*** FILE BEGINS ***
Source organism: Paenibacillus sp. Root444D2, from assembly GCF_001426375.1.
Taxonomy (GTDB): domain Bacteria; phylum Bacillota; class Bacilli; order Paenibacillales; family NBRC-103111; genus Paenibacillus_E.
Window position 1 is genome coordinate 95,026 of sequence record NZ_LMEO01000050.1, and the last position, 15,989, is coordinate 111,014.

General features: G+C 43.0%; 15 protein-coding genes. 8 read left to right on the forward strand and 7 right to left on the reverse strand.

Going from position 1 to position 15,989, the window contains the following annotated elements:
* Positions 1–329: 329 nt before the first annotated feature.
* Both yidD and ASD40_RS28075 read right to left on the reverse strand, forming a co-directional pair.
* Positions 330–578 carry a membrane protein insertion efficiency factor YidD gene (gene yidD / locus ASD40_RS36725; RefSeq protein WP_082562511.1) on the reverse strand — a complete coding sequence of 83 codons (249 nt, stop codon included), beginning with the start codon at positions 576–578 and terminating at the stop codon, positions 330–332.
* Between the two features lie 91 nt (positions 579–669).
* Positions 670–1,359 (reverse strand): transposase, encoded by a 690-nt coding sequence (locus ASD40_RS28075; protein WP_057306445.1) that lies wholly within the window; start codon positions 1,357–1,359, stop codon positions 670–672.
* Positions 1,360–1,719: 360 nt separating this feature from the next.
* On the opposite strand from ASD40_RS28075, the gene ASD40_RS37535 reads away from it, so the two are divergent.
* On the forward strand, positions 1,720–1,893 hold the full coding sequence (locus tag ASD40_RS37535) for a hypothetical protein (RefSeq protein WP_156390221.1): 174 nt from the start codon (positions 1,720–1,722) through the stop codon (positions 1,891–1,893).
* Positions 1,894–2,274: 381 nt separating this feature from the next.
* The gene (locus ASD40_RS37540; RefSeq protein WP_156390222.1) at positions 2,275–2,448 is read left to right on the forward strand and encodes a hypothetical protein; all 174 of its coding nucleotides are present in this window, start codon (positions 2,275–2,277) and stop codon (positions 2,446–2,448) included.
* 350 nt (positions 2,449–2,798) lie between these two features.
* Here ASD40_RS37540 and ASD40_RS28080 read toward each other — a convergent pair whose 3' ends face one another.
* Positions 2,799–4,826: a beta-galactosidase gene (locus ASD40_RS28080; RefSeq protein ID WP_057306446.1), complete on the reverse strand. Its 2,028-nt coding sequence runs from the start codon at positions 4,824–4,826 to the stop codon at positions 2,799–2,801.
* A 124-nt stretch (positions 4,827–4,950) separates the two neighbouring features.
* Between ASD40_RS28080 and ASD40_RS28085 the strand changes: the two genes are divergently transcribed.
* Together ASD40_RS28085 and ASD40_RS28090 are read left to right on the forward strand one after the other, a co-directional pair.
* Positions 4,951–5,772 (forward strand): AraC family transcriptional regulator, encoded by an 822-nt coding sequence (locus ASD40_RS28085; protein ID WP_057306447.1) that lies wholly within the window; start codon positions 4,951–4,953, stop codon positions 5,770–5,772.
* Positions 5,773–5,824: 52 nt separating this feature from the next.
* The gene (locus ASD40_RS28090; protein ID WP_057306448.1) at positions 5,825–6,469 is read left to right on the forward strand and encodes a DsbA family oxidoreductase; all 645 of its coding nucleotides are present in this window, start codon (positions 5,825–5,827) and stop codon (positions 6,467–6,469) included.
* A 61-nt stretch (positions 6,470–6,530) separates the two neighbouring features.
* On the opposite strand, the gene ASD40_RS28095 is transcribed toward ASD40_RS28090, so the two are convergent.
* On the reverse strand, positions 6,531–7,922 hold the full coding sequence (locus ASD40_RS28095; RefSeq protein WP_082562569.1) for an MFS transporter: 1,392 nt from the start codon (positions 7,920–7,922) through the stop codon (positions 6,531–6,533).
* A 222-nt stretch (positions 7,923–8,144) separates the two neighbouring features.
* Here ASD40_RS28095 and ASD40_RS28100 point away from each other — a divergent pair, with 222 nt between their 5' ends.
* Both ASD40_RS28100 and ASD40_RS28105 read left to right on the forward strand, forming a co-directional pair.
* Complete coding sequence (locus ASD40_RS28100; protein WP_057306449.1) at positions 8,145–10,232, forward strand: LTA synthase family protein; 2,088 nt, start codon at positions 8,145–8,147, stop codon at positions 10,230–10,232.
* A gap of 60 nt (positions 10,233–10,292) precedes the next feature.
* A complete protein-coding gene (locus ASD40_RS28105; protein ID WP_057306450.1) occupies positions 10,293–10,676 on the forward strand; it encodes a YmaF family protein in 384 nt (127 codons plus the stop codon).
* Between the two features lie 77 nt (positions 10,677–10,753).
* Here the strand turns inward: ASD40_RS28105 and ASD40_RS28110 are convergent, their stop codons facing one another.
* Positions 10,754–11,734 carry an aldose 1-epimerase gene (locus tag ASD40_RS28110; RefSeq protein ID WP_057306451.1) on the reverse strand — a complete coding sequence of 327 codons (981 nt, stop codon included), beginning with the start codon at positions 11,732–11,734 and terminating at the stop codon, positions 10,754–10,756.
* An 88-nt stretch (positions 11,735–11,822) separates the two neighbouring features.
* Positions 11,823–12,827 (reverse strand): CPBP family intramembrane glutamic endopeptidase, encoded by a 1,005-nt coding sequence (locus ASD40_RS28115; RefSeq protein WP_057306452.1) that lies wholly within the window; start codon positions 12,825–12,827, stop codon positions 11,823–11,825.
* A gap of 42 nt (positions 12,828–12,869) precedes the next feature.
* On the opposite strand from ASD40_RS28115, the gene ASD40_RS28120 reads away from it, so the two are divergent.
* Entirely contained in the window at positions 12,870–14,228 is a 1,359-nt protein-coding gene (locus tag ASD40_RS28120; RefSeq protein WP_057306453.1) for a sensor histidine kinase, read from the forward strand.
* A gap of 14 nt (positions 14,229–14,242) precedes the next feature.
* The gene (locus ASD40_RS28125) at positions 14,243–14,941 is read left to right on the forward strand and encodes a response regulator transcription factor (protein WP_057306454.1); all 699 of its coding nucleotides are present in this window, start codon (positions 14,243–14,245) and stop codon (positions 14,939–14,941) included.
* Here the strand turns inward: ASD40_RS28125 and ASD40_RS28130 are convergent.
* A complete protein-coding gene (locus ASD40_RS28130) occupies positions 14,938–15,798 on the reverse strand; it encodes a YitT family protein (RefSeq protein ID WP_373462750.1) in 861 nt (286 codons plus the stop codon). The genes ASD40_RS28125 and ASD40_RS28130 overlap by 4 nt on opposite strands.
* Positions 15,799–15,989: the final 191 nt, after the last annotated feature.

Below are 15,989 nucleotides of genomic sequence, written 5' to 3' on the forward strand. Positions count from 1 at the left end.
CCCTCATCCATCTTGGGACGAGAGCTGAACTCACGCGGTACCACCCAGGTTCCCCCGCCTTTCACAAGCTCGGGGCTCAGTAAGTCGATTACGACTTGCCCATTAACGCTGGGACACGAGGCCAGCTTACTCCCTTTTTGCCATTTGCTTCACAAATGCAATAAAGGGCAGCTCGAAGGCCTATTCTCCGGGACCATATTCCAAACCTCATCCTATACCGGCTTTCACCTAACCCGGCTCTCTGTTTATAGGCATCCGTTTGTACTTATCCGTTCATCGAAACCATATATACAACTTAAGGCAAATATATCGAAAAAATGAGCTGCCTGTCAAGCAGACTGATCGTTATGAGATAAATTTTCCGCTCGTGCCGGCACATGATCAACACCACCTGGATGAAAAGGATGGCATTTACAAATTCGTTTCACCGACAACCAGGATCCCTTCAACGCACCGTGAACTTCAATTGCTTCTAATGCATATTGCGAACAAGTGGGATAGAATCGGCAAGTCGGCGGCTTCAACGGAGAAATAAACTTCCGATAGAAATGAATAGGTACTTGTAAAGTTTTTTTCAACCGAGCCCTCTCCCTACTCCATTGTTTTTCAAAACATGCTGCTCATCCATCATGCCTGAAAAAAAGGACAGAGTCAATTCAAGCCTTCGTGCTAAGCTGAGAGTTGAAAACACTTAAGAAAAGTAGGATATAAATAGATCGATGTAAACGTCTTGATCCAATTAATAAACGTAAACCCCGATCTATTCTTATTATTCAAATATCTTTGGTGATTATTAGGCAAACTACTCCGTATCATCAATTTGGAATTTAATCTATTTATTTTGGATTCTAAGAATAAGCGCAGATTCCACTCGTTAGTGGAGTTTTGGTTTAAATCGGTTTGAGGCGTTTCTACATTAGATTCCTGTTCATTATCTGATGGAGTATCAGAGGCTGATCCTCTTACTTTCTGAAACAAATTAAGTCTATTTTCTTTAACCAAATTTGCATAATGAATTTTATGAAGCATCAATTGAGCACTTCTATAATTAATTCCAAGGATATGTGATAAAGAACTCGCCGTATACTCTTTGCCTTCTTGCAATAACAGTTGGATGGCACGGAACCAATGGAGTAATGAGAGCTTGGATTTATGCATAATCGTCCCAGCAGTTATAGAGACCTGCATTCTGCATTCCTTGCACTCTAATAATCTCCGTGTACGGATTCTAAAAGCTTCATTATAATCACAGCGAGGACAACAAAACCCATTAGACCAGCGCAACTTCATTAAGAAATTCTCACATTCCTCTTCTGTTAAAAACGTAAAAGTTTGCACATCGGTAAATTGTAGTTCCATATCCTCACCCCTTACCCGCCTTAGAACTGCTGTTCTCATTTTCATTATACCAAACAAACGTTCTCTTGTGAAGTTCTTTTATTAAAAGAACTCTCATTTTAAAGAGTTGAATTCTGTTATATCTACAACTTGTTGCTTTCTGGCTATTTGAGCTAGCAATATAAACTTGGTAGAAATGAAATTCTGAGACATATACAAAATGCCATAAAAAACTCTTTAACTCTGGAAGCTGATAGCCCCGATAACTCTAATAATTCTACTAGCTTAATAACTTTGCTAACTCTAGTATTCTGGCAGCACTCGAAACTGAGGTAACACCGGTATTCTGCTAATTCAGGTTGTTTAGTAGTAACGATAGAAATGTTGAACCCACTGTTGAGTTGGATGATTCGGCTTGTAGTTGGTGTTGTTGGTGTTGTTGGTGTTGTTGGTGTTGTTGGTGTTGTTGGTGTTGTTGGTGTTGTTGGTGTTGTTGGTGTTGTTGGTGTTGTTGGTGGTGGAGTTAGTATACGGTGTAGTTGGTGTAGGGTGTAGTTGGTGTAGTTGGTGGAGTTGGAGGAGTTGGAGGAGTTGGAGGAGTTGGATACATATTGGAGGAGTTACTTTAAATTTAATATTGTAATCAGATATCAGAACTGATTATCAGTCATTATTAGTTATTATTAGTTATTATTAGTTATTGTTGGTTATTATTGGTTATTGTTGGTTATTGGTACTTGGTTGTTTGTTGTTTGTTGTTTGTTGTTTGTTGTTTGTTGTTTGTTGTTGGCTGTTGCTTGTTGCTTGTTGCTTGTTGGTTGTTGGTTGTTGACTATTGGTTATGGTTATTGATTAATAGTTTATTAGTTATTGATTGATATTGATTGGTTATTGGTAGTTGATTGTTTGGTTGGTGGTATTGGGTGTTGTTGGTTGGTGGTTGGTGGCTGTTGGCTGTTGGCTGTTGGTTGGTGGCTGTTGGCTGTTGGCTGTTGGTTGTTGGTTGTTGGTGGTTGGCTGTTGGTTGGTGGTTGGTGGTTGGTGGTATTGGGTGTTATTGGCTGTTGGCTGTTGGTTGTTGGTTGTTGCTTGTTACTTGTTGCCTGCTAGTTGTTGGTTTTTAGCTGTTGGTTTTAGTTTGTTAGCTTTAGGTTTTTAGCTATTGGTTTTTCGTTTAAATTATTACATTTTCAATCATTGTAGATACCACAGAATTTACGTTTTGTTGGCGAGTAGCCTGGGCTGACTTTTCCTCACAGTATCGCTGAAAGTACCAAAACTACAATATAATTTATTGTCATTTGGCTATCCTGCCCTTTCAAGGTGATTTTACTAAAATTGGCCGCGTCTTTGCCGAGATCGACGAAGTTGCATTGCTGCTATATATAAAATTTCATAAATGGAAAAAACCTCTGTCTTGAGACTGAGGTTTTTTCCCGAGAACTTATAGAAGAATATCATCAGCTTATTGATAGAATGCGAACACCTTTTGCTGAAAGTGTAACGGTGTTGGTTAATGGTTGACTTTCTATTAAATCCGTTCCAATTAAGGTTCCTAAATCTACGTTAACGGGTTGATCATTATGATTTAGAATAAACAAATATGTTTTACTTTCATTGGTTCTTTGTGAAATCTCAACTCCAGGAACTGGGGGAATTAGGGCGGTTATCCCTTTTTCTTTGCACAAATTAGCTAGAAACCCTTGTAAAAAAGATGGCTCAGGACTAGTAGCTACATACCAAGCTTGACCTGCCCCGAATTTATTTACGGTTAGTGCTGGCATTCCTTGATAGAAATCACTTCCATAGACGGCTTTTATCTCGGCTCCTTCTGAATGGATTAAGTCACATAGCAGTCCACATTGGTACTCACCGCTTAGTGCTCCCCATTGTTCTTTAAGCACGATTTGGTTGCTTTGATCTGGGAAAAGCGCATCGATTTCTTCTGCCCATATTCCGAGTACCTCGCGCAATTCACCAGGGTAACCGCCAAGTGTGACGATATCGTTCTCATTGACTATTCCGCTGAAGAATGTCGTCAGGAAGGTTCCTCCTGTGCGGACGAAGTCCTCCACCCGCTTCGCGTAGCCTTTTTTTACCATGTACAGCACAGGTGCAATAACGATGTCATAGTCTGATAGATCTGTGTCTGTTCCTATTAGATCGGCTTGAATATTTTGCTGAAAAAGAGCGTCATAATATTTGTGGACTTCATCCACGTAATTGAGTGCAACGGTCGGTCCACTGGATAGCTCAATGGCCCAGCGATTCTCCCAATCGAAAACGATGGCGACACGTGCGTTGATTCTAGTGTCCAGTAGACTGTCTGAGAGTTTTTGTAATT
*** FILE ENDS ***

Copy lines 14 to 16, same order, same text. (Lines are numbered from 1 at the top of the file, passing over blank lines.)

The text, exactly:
* Positions 1,894–2,274: 381 nt separating this feature from the next.
* The gene (locus ASD40_RS37540; RefSeq protein WP_156390222.1) at positions 2,275–2,448 is read left to right on the forward strand and encodes a hypothetical protein; all 174 of its coding nucleotides are present in this window, start codon (positions 2,275–2,277) and stop codon (positions 2,446–2,448) included.
* 350 nt (positions 2,449–2,798) lie between these two features.